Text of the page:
In the intro, I said that I might well have made it if I had done two things differently. I should have turned the xB’s Traction Control back on, which was off. Having it off is better for loose sand and gravel, as it allows some wheel spin instead of the choppy braking (of the spinning wheel) and power interruption that TC causes. But in this case, it was a mistake to have it off, as my right front wheel had absolutely no traction at all and was spinning freely.
Also, I should have entered at an even faster speed. This is a difficult calculus to make without carefully examining the far bank, as going to fast might have crashed my into it too hard causing damage. But I underestimated how much resistance the water created, and I was going to slow by the time I hit the far bank, despite keeping the throttle down pretty hard. A bit more speed would almost certainly have taken me up the far bank, which turned out to be pretty soft.
It took just a couple of minutes for me to get down the bag of recovery items from the roof rack. It took very little for Jim and his Jeep pulled me out; he said he couldn’t even feel it.
Randy’s Sequoia had an easier time of it. Watching and comparing it to mine, the big difference is that he started rather slowly, but was able to accelerate at the last moment and keep up his speed right to the far bank, as his wheels were providing plenty of traction, whereas m xB slowed down quite noticeably.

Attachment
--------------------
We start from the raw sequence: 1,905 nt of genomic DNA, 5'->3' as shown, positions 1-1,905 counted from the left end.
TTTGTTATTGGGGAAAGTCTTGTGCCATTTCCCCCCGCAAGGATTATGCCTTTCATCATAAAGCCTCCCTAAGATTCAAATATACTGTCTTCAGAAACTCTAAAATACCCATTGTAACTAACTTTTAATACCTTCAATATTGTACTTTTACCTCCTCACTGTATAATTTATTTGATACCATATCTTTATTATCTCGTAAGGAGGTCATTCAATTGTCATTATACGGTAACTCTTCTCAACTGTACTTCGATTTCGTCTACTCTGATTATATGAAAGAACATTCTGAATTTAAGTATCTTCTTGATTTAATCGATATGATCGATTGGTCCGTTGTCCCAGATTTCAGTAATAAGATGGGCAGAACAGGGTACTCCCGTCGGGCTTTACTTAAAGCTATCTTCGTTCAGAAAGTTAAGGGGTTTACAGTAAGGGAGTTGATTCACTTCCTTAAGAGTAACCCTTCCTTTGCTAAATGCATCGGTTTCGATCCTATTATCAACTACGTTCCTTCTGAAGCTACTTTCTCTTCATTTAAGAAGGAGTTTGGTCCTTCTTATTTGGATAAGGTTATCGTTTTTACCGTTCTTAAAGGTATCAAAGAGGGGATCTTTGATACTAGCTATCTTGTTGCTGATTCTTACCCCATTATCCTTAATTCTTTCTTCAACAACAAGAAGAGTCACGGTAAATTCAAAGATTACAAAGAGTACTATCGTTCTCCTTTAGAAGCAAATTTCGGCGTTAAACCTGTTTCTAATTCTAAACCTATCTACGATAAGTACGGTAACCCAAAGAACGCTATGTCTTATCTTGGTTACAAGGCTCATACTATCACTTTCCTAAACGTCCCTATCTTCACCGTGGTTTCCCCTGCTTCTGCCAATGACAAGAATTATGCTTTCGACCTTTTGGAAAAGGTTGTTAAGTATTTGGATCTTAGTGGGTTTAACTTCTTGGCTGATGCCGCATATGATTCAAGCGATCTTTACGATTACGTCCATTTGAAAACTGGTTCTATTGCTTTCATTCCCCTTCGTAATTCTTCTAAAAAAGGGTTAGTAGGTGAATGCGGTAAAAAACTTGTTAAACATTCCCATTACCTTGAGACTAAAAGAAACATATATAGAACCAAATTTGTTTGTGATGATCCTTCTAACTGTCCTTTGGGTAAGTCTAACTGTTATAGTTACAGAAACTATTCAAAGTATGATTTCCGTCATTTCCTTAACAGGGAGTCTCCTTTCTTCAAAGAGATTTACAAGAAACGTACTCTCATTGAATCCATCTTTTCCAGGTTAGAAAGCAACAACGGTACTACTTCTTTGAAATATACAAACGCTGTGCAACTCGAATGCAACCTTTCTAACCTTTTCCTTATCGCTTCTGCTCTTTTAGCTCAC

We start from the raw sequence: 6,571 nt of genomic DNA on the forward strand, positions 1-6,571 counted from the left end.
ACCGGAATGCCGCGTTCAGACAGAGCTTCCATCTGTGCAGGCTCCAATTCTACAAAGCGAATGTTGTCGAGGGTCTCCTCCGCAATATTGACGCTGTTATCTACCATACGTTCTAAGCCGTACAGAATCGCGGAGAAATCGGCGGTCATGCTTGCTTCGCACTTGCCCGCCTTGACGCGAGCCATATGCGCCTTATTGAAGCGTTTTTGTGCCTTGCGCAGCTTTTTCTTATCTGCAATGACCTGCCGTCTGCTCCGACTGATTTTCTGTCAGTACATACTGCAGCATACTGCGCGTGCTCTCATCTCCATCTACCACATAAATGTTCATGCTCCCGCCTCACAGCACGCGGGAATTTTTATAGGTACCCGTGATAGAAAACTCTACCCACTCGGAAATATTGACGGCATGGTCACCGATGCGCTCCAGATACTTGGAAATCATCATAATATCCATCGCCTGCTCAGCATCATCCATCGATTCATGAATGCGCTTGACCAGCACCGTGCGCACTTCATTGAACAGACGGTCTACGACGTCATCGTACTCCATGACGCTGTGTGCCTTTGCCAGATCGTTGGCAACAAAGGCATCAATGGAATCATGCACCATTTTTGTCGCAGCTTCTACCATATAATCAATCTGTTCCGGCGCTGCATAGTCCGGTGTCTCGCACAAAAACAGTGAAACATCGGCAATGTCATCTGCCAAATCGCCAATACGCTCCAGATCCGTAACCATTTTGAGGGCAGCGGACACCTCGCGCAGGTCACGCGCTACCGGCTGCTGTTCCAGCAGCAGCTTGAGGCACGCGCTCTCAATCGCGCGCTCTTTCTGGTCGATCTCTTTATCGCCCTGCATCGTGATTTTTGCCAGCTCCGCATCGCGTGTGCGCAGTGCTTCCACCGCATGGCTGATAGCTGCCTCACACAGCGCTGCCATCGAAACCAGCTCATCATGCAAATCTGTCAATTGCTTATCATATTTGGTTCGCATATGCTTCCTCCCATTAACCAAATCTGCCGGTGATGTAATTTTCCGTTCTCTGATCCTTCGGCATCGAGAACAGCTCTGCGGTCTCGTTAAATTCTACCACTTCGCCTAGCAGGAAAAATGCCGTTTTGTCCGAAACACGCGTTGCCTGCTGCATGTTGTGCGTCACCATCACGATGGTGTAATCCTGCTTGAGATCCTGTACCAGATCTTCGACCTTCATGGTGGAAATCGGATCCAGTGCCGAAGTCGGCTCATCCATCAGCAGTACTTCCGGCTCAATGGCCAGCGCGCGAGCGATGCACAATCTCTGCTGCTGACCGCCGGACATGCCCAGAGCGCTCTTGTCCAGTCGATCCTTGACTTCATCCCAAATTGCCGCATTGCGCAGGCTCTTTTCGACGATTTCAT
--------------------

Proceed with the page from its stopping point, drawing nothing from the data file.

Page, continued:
We finally made it to the main road, and we all sported suitable graphics now from the water crossing.
Jim’s Jeep had the best one by far. I suggested he clear coat it when he got home.
This reservoir afforded the chance for us to do some water crossing. Very refreshing, on a hot Nevada afternoon.
We now had a mountain range to cross.
As the road steepened drastically, I had to shift down into second, and then quickly into first. It was deceptively steep. The xB was working very hard in first gear, and there was a bit of wheel spin noticeable. I decided to take an on-the go video holding my phone in my hand. As I was trying to select “video” in the camera, I almost missed an incredibly tight hairpin curve, which I obviously had not seen coming from peripheral vision. That was close…
The road down the other side was just as steep. I had to keep my foot firmly on the brakes despite being in first gear. The pictures don’t quite do it justice.
There were numerous more water crossing on the far side off the pass, but by now they were mostly non-events. Just keep the hammer down.
We eventually found a level spot to camp, right alongside the creek. It was shaping up to be another spectacular sunset.
The sun was perfectly framed by the notch in the valley.
Josh set up a time lapse camera to catch the sunset over a half hour. He’s got quite the overlanding rig, with all the bells and whistles.
And the almost full moon was rising, which would light up the night, but not enough to seriously diminish the stars.
All photographs and videos were taken by the following: Andrea Blaser, Jim Klein, Edward Niedermeyer, and myself.